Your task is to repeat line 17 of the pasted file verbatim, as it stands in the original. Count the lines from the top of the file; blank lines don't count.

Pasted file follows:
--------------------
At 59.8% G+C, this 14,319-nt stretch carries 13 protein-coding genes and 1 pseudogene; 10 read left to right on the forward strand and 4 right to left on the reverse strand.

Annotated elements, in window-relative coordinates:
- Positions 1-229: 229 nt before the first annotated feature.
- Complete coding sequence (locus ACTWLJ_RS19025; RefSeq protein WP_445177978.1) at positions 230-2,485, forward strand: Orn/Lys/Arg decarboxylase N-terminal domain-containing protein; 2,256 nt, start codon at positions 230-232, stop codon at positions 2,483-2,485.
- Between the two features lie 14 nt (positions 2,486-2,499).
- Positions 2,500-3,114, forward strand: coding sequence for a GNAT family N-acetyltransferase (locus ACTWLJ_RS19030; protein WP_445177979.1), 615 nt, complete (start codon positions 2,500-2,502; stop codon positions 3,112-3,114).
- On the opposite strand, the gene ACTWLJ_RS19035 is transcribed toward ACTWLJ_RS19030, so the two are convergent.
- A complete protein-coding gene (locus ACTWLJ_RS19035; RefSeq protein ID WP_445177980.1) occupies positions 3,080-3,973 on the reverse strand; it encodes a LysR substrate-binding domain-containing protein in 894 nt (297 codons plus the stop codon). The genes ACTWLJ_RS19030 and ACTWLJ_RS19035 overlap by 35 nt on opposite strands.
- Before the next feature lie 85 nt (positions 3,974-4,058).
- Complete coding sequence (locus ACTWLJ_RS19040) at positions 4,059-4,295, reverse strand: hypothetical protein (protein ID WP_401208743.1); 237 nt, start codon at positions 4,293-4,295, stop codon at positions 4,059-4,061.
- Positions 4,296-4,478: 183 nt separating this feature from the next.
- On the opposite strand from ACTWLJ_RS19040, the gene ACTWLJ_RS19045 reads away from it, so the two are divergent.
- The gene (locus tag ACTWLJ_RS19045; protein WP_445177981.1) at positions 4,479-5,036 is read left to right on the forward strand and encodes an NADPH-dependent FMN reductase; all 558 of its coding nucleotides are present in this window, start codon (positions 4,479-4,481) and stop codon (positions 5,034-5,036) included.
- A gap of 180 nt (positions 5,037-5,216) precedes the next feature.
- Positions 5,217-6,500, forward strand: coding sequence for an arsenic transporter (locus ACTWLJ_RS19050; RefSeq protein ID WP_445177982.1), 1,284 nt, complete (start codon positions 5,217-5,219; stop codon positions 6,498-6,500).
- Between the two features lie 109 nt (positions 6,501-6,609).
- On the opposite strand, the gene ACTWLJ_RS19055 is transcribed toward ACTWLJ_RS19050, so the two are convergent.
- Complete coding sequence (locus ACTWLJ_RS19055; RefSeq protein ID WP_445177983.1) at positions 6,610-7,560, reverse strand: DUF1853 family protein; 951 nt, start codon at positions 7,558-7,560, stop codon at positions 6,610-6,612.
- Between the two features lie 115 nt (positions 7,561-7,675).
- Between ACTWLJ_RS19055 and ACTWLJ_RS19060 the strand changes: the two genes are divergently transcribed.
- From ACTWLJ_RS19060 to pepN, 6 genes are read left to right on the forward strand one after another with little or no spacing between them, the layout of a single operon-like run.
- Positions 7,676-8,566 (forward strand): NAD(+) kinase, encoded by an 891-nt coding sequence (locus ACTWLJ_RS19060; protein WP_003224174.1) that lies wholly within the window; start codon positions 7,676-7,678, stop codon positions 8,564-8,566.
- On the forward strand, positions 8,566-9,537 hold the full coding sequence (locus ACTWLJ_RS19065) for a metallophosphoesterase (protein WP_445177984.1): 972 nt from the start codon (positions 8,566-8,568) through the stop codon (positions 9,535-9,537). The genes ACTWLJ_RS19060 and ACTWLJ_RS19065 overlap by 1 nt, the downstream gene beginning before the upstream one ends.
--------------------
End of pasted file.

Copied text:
- On the opposite strand, the gene ACTWLJ_RS19055 is transcribed toward ACTWLJ_RS19050, so the two are convergent.